I’m not an expert. I don’t have all the answers. All I offer is a few insights, the highs, the lows, the rage, the laughs (there’s a lot of laughs, you have to laugh, life is funny). It’s also, I think and I’m told, a good piece of theatre in its own right.

And that’s why you should come – all of you. Because you never know when it might happen to you, your partner, your child or your friend. You never know when your next laugh will be. And you can never have too much good theatre…

*In this case, ‘everyone’ means everyone over the age of 14

The play contains strong language, multiple references to suicide and material of a sexual nature

A trigger sheet is available in advance from should you need to prepare for potentially traumatic episodes in the show

Members of The Samaritans are in attendance at every show and our programme signposts local sources of support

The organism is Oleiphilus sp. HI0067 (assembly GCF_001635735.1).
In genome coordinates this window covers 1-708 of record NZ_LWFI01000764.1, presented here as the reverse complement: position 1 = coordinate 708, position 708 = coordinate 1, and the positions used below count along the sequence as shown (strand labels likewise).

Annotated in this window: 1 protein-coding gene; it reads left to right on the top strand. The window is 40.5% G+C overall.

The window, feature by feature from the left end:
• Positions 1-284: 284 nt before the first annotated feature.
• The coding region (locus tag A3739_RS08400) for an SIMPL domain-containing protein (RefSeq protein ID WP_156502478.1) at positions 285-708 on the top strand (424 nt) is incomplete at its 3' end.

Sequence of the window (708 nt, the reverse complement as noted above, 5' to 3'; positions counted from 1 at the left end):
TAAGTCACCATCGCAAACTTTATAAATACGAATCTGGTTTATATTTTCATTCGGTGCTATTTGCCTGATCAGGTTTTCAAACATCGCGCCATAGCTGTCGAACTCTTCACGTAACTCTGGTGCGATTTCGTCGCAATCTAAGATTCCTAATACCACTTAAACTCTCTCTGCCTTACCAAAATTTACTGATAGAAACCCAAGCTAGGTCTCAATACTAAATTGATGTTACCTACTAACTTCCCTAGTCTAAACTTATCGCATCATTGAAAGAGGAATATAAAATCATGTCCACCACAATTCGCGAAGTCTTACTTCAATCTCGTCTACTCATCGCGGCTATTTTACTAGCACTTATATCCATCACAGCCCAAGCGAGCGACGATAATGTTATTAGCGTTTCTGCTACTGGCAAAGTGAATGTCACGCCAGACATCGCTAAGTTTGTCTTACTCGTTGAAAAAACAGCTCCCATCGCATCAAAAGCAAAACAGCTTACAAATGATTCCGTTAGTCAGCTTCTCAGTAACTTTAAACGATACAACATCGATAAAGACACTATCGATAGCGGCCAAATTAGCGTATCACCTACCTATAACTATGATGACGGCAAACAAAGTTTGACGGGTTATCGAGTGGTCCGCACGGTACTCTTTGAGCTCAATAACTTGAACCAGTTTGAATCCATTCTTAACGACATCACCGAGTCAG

Every performance concludes with a post-show discussion with the writer/performer and director or producer of the show



to be announced post Covid-19 lock down

Get in Touch

07484 370169

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My Team

I'm really grateful for the support of


Ged Stephenson


Get in Touch

Nick White

Producer, Wassail Theatre Company


Viv Gordon

Mental Health Activist

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Kasha Miller


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Joe Rocket

Lighting Designer


Finn Hazelwood

Richard's Mental Health Minder



Thanks to Paul Blakemore for the photographs on this site, please don't reproduce them without express permission

Thanks also to the Samaritan volunteers who are in attendance at every performance helping to safeguard both our audiences and our team